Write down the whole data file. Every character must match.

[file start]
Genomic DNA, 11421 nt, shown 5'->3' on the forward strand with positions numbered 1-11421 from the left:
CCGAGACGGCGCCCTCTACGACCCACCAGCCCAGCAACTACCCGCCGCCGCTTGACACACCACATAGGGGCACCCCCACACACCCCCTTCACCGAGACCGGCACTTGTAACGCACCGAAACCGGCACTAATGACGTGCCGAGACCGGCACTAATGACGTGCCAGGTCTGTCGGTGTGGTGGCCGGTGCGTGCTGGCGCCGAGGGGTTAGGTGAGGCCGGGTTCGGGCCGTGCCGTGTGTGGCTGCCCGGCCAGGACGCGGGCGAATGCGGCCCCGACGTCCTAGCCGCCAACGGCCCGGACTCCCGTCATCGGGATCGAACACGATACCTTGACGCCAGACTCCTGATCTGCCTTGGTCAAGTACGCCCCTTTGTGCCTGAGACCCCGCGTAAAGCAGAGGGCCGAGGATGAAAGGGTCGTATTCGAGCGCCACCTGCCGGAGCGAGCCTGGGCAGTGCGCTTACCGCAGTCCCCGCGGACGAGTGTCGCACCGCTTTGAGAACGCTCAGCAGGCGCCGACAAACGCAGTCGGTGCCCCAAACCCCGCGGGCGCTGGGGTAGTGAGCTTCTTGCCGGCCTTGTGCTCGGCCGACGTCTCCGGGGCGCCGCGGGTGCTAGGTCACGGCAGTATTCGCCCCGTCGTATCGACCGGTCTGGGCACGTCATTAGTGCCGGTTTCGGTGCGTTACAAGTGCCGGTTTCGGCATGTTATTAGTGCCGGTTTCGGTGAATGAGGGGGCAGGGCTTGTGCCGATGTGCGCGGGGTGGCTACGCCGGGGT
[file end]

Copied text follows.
Genomic DNA, 11421 nt, shown 5'->3' on the forward strand with positions numbered 1-11421 from the left:
CCGAGACGGCGCCCTCTACGACCCACCAGCCCAGCAACTACCCGCCGCCGCTTGACACACCACATAGGGGCACCCCCACACACCCCCTTCACCGAGACCGGCACTTGTAACGCACCGAAACCGGCACTAATGACGTGCCGAGACCGGCACTAATGACGTGCCAGGTCTGTCGGTGTGGTGGCCGGTGCGTGCTGGCGCCGAGGGGTTAGGTGAGGCCGGGTTCGGGCCGTGCCGTGTGTGGCTGCCCGGCCAGGACGCGGGCGAATGCGGCCCCGACGTCCTAGCCGCCAACGGCCCGGACTCCCGTCATCGGGATCGAACACGATACCTTGACGCCAGACTCCTGATCTGCCTTGGTCAAGTACGCCCCTTTGTGCCTGAGACCCCGCGTAAAGCAGAGGGCCGAGGATGAAAGGGTCGTATTCGAGCGCCACCTGCCGGAGCGAGCCTGGGCAGTGCGCTTACCGCAGTCCCCGCGGACGAGTGTCGCACCGCTTTGAGAACGCTCAGCAGGCGCCGACAAACGCAGTCGGTGCCCCAAACCCCGCGGGCGCTGGGGTAGTGAGCTTCTTGCCGGCCTTGTGCTCGGCCGACGTCTCCGGGGCGCCGCGGGTGCTAGGTCACGGCAGTATTCGCCCCGTCGTATCGACCGGTCTGGGCACGTCATTAGTGCCGGTTTCGGTGCGTTACAAGTGCCGGTTTCGGCATGTTATTAGTGCCGGTTTCGGTGAATGAGGGGGCAGGGCTTGTGCCGATGTGCGCGGGGTGGCTACGCCGGGGT